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Original article
Claudin-4-targeted optical imaging detects pancreatic cancer and its precursor lesions
  1. Albrecht Neesse1,2,
  2. Anke Hahnenkamp3,
  3. Heidi Griesmann1,
  4. Malte Buchholz1,
  5. Stefan A Hahn4,
  6. Abdelouahid Maghnouj4,
  7. Volker Fendrich5,
  8. Janine Ring3,
  9. Bence Sipos6,
  10. David A Tuveson2,
  11. Christoph Bremer7,
  12. Thomas M Gress1,
  13. Patrick Michl1
  1. 1Department of Gastroenterology, Endocrinology and Metabolism, Philipps University Marburg, Marburg, Germany
  2. 2Cancer Research UK, Cambridge Research Institute, Li Ka Shing Centre, Cambridge, UK
  3. 3Institute of Clinical Radiology, University Hospital of Münster, Münster, Germany
  4. 4Molecular GI Oncology, Department of Internal Medicine, Ruhr-University Bochum, Bochum, Germany
  5. 5Department of Visceral Surgery, University of Marburg, Marburg, Germany
  6. 6Department of Pathology and Neuropathology, University Hospital of Tuebingen, Tuebingen, Gemany
  7. 7Department of Radiology St Franziskus Hospital, Muenster, Germany
  1. Correspondence to Professor Dr Thomas Gress, Division of Gastroenterology, Endocrinology and Metabolism, Philipps University Marburg, Baldinger Strasse, 35043 Marburg, Germany; thomas.gress{at}


Objectives Novel imaging methods based on specific molecular targets to detect both established neoplasms and their precursor lesions are highly desirable in cancer medicine. Previously, we identified claudin-4, an integral constituent of tight junctions, as highly expressed in various gastrointestinal tumours including pancreatic cancer. Here, we investigate the potential of targeting claudin-4 with a naturally occurring ligand to visualise pancreatic cancer and its precursor lesions in vitro and in vivo by near-infrared imaging approaches.

Design A non-toxic C-terminal fragment of the claudin-4 ligand Clostridium perfringens enterotoxin (C-CPE) was labelled with a cyanine dye (Cy5.5). Binding of the optical tracer was analysed on claudin-4 positive and negative cells in vitro, and tumour xenografts in vivo. In addition, two genetically engineered mouse models for pancreatic intraepithelial neoplasia (PanIN) and pancreatic cancer were used for in vivo validation. Optical imaging studies were conducted using 2D planar fluorescence reflectance imaging (FRI) technology and 3D fluorescence-mediated tomography (FMT).

Results In vitro, the peptide-dye conjugate showed high binding affinity to claudin-4 positive CAPAN1 cells, while claudin-4 negative HT1080 cells revealed little or no fluorescence. In vivo, claudin-4 positive tumour xenografts, endogenous pancreatic tumours, hepatic metastases, as well as preinvasive PanIN lesions, were visualised by FRI and FMT up to 48 h after injection showing a significantly higher average of fluorochrome concentration as compared with claudin-4 negative xenografts and normal pancreatic tissue.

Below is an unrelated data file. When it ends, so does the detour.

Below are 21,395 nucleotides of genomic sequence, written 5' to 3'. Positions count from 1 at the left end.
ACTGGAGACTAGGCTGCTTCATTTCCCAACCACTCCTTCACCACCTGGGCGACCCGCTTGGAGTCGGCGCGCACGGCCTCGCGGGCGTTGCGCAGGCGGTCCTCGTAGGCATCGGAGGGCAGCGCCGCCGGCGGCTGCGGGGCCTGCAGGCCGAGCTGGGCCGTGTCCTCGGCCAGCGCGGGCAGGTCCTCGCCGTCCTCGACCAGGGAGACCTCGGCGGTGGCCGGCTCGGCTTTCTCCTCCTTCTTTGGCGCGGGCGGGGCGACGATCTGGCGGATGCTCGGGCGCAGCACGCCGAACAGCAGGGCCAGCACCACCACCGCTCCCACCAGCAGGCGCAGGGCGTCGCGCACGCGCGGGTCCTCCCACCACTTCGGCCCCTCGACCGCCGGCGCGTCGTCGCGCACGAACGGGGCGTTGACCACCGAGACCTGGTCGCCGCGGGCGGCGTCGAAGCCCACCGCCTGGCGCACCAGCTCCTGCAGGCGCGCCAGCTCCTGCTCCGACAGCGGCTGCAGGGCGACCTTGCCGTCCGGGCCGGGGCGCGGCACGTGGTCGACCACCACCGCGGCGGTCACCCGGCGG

Conclusions C-CPE-Cy5.5 combined with novel optical imaging methods enables non-invasive visualisation of claudin-4 positive murine pancreatic tumours and their precursor lesions, representing a promising modality for early diagnostic imaging.

  • Clostridium perfringens enterotoxin
  • fluorescence reflectance imaging
  • pancreatic cancer
  • PanIN
  • claudin-4
  • pancreatic fibrosis
  • pancreatic disease
  • pancreatic tumours
  • imaging
  • pancreatic damage
  • image analysis
  • adenocarcinoma
  • molecular biology
  • cancer genetics
  • pancreas
  • colorectal cancer genes
  • abdominal MRI
  • endoscopy
  • gene expression
  • pancreatitis
  • cancer
  • gastrointestinal cancer
  • cell migration
  • carcinogenesis

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  • AN and AH contributed equally to the manuscript.

  • Funding This work was supported in part by the Deutsche Krebshilfe (to PM and TG), Mildred Scheel Postdoctoral Fellowship by the Deutsche Krebshilfe (to AN), the Deutsche Forschungsgemeinschaft (DFG, KFO210 to PM and SFB656 to C.B.) and the German Ministry of Education and Research (BMBF, NGFN program of medical genome research ‘PaCa-Net’; project ID PKB-01GS08) to MB, TG, BS and SH), the European Union (6th framework program MolDiag-PaCa to TG. and the 7th framework program EPC-TM net to TG, PM, MB, DT), the state of Hessen (LOEWE, to PM, MB, TG) and the IZKF Core unit of the University of Muenster. This research was also supported by Cancer Research UK, The Li Ka Shing Foundation and Hutchison Whampoa Limited (DT).

  • Competing interests None.

  • Provenance and peer review Not commissioned; externally peer reviewed.

  • Data sharing statement All material and protocols published in this manuscript including also unpublished material and protocols will be made available to all other interested scientists upon request via email or surface mail.